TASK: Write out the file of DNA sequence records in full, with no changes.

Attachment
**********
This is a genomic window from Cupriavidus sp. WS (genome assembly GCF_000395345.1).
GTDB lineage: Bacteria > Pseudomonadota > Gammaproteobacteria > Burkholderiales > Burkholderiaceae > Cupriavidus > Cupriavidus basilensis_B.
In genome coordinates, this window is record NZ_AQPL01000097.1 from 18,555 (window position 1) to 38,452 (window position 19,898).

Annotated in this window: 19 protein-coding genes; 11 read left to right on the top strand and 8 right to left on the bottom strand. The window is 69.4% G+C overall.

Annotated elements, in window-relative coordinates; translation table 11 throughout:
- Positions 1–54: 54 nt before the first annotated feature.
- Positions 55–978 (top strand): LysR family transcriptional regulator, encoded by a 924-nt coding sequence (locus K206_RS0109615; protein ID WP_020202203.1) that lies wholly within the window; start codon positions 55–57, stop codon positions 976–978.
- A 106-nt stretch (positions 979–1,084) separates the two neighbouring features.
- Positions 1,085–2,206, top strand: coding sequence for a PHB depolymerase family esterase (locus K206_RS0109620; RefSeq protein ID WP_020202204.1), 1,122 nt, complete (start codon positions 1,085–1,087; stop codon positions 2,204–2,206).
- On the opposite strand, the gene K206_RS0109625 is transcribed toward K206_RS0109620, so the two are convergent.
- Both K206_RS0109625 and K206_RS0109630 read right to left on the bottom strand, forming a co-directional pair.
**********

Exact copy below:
This is a genomic window from Cupriavidus sp. WS (genome assembly GCF_000395345.1).
GTDB lineage: Bacteria > Pseudomonadota > Gammaproteobacteria > Burkholderiales > Burkholderiaceae > Cupriavidus > Cupriavidus basilensis_B.
In genome coordinates, this window is record NZ_AQPL01000097.1 from 18,555 (window position 1) to 38,452 (window position 19,898).

Annotated in this window: 19 protein-coding genes; 11 read left to right on the top strand and 8 right to left on the bottom strand. The window is 69.4% G+C overall.

Annotated elements, in window-relative coordinates; translation table 11 throughout:
- Positions 1–54: 54 nt before the first annotated feature.
- Positions 55–978 (top strand): LysR family transcriptional regulator, encoded by a 924-nt coding sequence (locus K206_RS0109615; protein ID WP_020202203.1) that lies wholly within the window; start codon positions 55–57, stop codon positions 976–978.
- A 106-nt stretch (positions 979–1,084) separates the two neighbouring features.
- Positions 1,085–2,206, top strand: coding sequence for a PHB depolymerase family esterase (locus K206_RS0109620; RefSeq protein ID WP_020202204.1), 1,122 nt, complete (start codon positions 1,085–1,087; stop codon positions 2,204–2,206).
- On the opposite strand, the gene K206_RS0109625 is transcribed toward K206_RS0109620, so the two are convergent.
- Both K206_RS0109625 and K206_RS0109630 read right to left on the bottom strand, forming a co-directional pair.